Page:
Can Biofuels Bottom?

Mar. 08, 2009 7:49 AM ETALTO, VSUNQ3 Comments
Kirk Shinkle profile picture
Kirk Shinkle

In the universe of absolutely battered "green" stocks (See: For Green Energy Investors, a Particularly Tough Ride), biofuels have been among the worst. Falling prices and oversupply led to an industry-wide slump as ethanol prices sank along with other fuels, while being squeezed at the same time by a smaller drop in prices for crops used to make the stuff.

The damaged caused a few analysts to question the future of the entire ethanol industry. Happily, a few early signs are appearing that the floor might be in. On Friday, Merrill Lynch came out with a report predicting a possible surge in ethanol prices next year as demand continues, oil prices rise and grain prices soften under the weight of a global recession.

Oversupply worries are improving as well. Merrill now says biofuel output will fall to 1.9 million barrels per day, lower than earlier estimates of 2.1 million as refiners cut back. A few examples: VeraSun (OTC:VSUNQ) into bankruptcy, closing 12 of its 16 ethanol plants. Northeast Biofuels and Renew Energy filed as well, and Pacific Ethanol (PEIX) is only running one of its four plants, Merrill says. Also, the credit crunch has crimped second-generation biofuel projects that might skew prices at a time when more capacity is the last thing the industry needs. As for oil, Merrill estimates crude needs to head back above $60 a barrel from around $45 today for most refiners to break even without help from government subsidies. "In our view, US ethanol prices could increase against a backdrop of rising demand and falling inventories," Merrill says.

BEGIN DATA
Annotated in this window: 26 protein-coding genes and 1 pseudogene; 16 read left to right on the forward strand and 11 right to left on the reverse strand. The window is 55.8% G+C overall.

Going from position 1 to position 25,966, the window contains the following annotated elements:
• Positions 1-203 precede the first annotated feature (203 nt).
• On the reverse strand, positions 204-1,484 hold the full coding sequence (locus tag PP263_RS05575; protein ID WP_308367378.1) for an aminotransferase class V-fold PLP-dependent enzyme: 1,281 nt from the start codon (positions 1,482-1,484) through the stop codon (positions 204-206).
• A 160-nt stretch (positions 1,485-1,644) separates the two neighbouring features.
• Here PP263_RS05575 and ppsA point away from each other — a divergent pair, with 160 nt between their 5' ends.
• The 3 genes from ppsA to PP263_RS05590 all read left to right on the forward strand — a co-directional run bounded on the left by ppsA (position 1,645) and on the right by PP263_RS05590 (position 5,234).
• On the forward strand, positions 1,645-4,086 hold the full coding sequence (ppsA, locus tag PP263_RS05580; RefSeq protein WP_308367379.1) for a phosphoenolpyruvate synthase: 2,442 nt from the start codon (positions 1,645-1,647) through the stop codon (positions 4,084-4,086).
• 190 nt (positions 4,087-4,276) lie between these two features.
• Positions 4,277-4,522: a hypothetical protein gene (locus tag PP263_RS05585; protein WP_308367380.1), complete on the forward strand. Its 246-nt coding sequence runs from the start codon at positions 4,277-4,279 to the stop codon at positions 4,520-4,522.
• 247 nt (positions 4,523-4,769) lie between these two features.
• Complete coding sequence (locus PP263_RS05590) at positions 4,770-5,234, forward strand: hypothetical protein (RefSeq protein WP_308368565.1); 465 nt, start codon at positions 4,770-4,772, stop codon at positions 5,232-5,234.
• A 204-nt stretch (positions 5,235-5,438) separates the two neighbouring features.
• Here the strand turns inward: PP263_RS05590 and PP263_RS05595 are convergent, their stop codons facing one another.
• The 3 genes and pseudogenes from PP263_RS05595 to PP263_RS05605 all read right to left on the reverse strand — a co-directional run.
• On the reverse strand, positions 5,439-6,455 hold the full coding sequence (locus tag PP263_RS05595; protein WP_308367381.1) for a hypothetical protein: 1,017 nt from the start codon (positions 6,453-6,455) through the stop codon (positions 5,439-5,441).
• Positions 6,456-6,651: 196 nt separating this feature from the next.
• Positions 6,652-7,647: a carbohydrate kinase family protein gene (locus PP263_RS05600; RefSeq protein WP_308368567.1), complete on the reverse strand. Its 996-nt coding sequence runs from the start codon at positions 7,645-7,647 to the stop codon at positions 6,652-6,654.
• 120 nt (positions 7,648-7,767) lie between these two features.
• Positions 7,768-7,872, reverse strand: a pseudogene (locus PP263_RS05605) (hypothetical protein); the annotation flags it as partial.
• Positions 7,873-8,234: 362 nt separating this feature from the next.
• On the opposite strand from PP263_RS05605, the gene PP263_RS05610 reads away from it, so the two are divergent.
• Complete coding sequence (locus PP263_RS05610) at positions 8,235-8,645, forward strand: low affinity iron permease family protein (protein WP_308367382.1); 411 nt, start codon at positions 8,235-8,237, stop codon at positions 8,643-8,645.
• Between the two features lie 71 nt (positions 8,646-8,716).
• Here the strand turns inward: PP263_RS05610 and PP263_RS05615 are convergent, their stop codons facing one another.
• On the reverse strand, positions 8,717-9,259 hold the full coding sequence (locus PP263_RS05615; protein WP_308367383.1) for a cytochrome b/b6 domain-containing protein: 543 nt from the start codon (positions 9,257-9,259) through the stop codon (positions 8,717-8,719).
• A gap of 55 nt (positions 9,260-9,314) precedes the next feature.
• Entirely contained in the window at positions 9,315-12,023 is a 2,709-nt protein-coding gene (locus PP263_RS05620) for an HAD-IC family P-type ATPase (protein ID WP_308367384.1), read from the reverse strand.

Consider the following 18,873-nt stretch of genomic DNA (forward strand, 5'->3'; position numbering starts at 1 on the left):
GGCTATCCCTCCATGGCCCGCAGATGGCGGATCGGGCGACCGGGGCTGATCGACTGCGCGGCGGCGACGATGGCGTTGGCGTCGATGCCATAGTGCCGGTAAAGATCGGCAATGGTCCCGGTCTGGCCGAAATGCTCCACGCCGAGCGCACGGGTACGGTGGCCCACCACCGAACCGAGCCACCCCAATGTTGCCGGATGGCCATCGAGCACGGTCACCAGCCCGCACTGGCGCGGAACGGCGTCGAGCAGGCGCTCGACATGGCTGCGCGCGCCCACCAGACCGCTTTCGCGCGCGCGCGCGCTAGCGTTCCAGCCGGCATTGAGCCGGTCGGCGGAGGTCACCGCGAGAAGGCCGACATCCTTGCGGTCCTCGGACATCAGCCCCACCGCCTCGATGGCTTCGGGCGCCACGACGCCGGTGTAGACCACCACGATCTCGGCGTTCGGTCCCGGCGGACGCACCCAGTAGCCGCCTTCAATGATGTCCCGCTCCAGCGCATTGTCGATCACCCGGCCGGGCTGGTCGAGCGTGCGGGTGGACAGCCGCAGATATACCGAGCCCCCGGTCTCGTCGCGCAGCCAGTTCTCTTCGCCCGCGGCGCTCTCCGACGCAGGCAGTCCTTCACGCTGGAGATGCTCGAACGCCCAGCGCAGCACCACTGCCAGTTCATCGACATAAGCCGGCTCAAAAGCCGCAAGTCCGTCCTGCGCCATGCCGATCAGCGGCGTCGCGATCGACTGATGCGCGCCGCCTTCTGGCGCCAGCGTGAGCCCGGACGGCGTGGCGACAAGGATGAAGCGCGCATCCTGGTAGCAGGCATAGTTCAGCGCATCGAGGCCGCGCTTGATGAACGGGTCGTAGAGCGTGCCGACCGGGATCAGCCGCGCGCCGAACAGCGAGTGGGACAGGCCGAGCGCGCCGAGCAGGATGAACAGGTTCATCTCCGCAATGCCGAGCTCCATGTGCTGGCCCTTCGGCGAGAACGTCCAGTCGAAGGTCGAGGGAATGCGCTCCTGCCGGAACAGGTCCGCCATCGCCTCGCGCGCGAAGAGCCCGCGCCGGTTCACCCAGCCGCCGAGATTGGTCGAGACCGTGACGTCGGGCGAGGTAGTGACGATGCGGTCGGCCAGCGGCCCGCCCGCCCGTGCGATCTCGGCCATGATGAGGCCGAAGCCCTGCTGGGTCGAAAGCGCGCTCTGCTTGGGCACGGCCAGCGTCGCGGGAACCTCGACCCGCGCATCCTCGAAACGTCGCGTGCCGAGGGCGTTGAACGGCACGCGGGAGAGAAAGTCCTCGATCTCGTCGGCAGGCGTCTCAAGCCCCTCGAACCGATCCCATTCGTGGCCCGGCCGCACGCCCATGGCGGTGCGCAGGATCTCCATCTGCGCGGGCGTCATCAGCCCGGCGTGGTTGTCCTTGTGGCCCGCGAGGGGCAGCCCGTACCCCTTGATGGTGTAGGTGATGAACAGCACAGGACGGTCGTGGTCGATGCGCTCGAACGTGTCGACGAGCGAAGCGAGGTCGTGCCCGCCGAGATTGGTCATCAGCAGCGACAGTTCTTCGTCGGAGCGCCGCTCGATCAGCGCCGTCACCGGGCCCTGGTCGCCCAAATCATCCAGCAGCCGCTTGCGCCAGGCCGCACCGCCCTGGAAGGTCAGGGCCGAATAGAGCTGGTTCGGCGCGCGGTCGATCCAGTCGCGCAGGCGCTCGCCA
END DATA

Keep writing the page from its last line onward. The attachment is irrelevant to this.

Also on Friday, 24/7 Wall Street noted that Brazil (the world's ethanol capital) is earmarking $1 billion for ethanol storage that could help smooth out at least a bit of the volatility that continues to plague the industry. And in Washington, the ethanol lobby is prepping for a "slugfest" to get more ethanol into the gasoline mix according to the NYT.

It may not mean a quick rebound, but an end to the pain in the ethanol sector would be nice.

This article was written by

Kirk Shinkle profile picture
Kirk Shinkle, who joined U.S.News & World Report in October 2007, covers investing, the domestic and foreign stock markets, and general business and economic news. Twitter: (
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